Ariana Grande wants fans to know that her post-traumatic stress disorder is “not a joke,” and she documented her mental health struggle with brain scan images posted to her Instagram Stories on Thursday, April 11.

The post displays images of a typical brain scan, a brain scan from someone suffering from PTSD, and Grande’s brain scan. The scan of the PTSD-affected brain showed more highlighted areas than that of the typical brain, but Grande’s brain scan showed even more highlighted areas than either of them. In her caption, the 26-year-old called her scans “hilarious and terrifying.”

Courtesy of Ariana Grande/Instagram

The pop star elaborated on the post the following day. “Didn’t mean to startle anyone with my brain thingy. it just blew me away. i found it informative and interesting and wanted to encourage y’all to make sure you check on your brains / listen to your bodies / take care of yourselves too,” she wrote on Instagram on Friday, April 12.

She continued: “I love science and seeing the physical reality of what’s going on in there was incredible to me. i mean i feel it all the time, but seeing it is totally different and super cool. someday, when i’m feeling ready or when i’m more healed up, we can talk about it. i am constantly working on my health / learning how to process pain (aren’t we all). everyday is different but i’m doing my best. jus know i will continue showing up and giving as much of my energy as i can and do my best even tho my brain looks like the world map. (that’s why her hairs so big it’s full of trauma…. k ariana, log off) love u.”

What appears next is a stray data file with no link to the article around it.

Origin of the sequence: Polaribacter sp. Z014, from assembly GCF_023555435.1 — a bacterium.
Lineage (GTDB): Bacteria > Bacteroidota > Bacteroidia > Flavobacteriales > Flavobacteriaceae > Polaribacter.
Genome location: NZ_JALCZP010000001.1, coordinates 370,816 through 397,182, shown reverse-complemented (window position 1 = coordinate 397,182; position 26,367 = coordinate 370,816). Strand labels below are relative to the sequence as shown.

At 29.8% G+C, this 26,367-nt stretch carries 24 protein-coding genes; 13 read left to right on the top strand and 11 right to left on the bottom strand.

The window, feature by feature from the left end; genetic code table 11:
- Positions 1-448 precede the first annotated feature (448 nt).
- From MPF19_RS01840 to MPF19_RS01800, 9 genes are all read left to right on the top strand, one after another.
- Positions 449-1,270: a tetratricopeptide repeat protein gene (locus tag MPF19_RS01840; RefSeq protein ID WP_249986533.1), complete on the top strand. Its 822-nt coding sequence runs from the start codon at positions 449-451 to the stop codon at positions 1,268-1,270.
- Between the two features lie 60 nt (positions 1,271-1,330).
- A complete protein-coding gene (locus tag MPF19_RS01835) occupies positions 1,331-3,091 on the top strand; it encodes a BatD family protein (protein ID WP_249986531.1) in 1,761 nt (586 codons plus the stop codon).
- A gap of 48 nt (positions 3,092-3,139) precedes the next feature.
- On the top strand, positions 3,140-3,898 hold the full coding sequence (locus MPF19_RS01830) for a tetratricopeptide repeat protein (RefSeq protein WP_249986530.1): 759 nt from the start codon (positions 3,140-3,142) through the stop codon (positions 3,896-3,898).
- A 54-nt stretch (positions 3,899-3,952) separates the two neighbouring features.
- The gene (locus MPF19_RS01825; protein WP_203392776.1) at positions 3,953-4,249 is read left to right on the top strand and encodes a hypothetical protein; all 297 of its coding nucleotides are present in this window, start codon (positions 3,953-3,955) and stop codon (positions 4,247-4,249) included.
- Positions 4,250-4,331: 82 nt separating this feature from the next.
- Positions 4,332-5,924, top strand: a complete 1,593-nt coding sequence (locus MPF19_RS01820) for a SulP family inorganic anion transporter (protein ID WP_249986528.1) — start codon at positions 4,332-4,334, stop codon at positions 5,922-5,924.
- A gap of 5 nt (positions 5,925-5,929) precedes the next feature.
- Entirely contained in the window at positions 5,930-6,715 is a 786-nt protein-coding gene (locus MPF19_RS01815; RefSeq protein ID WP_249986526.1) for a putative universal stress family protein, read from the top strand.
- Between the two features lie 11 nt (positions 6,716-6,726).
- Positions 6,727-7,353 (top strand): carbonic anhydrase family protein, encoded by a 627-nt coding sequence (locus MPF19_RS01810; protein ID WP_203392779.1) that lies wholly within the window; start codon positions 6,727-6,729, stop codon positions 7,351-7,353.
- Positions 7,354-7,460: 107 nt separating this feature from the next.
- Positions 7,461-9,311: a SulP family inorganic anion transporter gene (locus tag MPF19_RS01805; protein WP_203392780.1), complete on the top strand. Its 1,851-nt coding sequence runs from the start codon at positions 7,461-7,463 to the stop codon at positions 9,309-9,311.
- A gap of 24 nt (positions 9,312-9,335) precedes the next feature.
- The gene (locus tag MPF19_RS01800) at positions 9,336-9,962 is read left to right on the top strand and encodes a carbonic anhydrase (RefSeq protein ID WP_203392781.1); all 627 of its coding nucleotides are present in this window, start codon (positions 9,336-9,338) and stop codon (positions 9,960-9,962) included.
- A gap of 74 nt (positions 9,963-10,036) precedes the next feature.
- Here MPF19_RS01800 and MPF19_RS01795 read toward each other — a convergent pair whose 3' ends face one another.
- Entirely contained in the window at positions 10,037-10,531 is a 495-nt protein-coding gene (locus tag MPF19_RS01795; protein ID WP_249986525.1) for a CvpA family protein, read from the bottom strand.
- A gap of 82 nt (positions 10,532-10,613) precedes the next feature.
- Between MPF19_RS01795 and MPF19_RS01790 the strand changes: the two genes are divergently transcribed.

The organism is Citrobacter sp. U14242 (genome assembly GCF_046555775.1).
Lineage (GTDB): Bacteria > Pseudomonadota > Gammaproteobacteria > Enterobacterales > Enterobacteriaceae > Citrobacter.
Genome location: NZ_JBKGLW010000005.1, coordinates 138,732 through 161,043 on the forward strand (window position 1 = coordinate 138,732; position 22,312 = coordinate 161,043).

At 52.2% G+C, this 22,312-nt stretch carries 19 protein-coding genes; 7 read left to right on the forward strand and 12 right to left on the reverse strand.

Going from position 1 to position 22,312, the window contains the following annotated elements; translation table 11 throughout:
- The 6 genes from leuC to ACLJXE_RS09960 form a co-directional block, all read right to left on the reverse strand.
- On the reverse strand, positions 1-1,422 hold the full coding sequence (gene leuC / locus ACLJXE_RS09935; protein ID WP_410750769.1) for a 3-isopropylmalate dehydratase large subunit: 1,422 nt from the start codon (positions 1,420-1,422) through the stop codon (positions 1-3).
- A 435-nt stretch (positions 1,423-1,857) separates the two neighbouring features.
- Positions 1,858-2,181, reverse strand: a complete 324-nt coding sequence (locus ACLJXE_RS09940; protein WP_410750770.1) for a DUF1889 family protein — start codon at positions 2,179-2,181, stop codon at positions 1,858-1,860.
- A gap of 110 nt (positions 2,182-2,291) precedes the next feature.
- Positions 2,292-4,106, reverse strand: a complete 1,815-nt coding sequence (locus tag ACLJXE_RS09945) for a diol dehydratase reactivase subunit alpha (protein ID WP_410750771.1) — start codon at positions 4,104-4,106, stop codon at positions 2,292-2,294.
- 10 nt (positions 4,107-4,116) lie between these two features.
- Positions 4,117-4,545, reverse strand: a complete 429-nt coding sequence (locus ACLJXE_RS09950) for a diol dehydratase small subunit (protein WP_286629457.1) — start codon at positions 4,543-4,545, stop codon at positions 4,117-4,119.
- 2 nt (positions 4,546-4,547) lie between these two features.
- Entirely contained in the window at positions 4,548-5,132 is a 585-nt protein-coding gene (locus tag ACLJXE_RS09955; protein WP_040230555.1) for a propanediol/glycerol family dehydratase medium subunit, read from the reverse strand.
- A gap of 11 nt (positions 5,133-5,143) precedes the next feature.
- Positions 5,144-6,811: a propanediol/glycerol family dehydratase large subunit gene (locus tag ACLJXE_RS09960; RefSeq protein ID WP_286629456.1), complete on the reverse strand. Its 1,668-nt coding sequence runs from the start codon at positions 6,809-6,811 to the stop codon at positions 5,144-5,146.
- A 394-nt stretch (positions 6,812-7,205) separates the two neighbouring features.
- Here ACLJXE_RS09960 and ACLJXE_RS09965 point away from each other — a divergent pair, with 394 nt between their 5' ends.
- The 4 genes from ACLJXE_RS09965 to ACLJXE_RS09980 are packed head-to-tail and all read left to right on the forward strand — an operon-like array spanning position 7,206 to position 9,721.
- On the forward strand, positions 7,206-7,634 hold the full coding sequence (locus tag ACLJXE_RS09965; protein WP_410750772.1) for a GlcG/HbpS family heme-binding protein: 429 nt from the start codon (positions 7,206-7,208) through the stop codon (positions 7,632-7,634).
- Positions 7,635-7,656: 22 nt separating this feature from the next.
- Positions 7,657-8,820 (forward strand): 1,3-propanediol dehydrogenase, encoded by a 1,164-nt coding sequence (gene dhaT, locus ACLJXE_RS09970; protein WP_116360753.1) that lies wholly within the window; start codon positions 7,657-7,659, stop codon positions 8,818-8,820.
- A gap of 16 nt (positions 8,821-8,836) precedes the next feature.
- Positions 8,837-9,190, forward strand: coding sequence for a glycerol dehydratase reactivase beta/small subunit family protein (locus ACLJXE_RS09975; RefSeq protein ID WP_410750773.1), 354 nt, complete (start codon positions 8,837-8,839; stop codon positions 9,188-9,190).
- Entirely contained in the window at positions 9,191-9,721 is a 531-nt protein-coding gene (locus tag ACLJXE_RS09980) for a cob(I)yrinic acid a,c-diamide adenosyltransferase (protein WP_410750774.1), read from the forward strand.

Grande didn’t provide any context, but her PTSD likely relates to the suicide bombing at her May 2017 concert in Manchester, England, which killed 22 attendees and injured more than 100 more. The singer opened up about the trauma in a TIME interview published in May 2018, nearly a year after the attack. “There are so many people who have suffered much loss and pain,” she told the magazine. “The processing part is going to take a forever. … Music is supposed to be the safest thing in the world. I think that’s why it’s still so heavy on my heart every single day.”

She also said at the time that she thinks about the attack and its victims every day. “I wish there was more that I could fix,” she explained. “You think with time it’ll become easier to talk about. Or you’ll make peace with it. But every day I wait for that peace to come, and it’s still very painful.”

Grande touched on the tragedy again during a Beats 1 Radio interview that August as she described her track “Get Well Soon” and emphasized the need for mental health awareness. “It’s just about being there for each other and helping each other through scary times and anxiety,” she told DJ Ebro Darden. “I wanted to do something to make people feel good and less alone.”

“It’s also about personal demons and anxiety and more intimate tragedies as well,” the Grammy winner continued. “Mental health is so important. People don’t pay enough mind to it because we have things to do. We have schedules, jobs, kids and places to be, pressure to fit in, Instagram Stories — whatever the f–k facade you’re trying to put on, trying to keep up. People don’t pay attention to what’s happening inside.”

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